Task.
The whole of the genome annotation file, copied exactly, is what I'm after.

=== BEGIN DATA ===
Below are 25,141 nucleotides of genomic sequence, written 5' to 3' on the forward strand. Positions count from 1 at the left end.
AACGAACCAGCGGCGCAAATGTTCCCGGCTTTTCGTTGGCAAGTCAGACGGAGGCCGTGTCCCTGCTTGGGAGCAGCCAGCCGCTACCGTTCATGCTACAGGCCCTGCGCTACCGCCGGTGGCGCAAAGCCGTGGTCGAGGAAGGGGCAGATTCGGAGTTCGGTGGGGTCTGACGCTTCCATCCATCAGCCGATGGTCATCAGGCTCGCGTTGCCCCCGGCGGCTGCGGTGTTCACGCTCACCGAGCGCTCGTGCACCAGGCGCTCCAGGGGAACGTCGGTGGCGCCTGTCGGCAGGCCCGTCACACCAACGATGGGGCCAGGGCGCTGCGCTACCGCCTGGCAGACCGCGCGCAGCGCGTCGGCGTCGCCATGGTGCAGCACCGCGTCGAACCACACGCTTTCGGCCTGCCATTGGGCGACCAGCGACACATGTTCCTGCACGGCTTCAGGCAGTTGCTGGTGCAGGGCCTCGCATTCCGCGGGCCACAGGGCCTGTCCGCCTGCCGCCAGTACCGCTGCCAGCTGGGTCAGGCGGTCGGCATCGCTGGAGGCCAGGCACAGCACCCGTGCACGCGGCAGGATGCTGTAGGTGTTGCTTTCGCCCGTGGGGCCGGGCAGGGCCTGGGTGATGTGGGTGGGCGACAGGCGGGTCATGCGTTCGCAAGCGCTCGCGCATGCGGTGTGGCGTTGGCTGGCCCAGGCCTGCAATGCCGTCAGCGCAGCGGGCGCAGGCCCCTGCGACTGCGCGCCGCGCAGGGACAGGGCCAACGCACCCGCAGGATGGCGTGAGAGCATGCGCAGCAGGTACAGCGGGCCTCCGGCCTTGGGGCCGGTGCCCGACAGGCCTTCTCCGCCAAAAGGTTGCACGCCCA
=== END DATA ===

Below are 25,141 nucleotides of genomic sequence, written 5' to 3' on the forward strand. Positions count from 1 at the left end.
AACGAACCAGCGGCGCAAATGTTCCCGGCTTTTCGTTGGCAAGTCAGACGGAGGCCGTGTCCCTGCTTGGGAGCAGCCAGCCGCTACCGTTCATGCTACAGGCCCTGCGCTACCGCCGGTGGCGCAAAGCCGTGGTCGAGGAAGGGGCAGATTCGGAGTTCGGTGGGGTCTGACGCTTCCATCCATCAGCCGATGGTCATCAGGCTCGCGTTGCCCCCGGCGGCTGCGGTGTTCACGCTCACCGAGCGCTCGTGCACCAGGCGCTCCAGGGGAACGTCGGTGGCGCCTGTCGGCAGGCCCGTCACACCAACGATGGGGCCAGGGCGCTGCGCTACCGCCTGGCAGACCGCGCGCAGCGCGTCGGCGTCGCCATGGTGCAGCACCGCGTCGAACCACACGCTTTCGGCCTGCCATTGGGCGACCAGCGACACATGTTCCTGCACGGCTTCAGGCAGTTGCTGGTGCAGGGCCTCGCATTCCGCGGGCCACAGGGCCTGTCCGCCTGCCGCCAGTACCGCTGCCAGCTGGGTCAGGCGGTCGGCATCGCTGGAGGCCAGGCACAGCACCCGTGCACGCGGCAGGATGCTGTAGGTGTTGCTTTCGCCCGTGGGGCCGGGCAGGGCCTGGGTGATGTGGGTGGGCGACAGGCGGGTCATGCGTTCGCAAGCGCTCGCGCATGCGGTGTGGCGTTGGCTGGCCCAGGCCTGCAATGCCGTCAGCGCAGCGGGCGCAGGCCCCTGCGACTGCGCGCCGCGCAGGGACAGGGCCAACGCACCCGCAGGATGGCGTGAGAGCATGCGCAGCAGGTACAGCGGGCCTCCGGCCTTGGGGCCGGTGCCCGACAGGCCTTCTCCGCCAAAAGGTTGCACGCCCA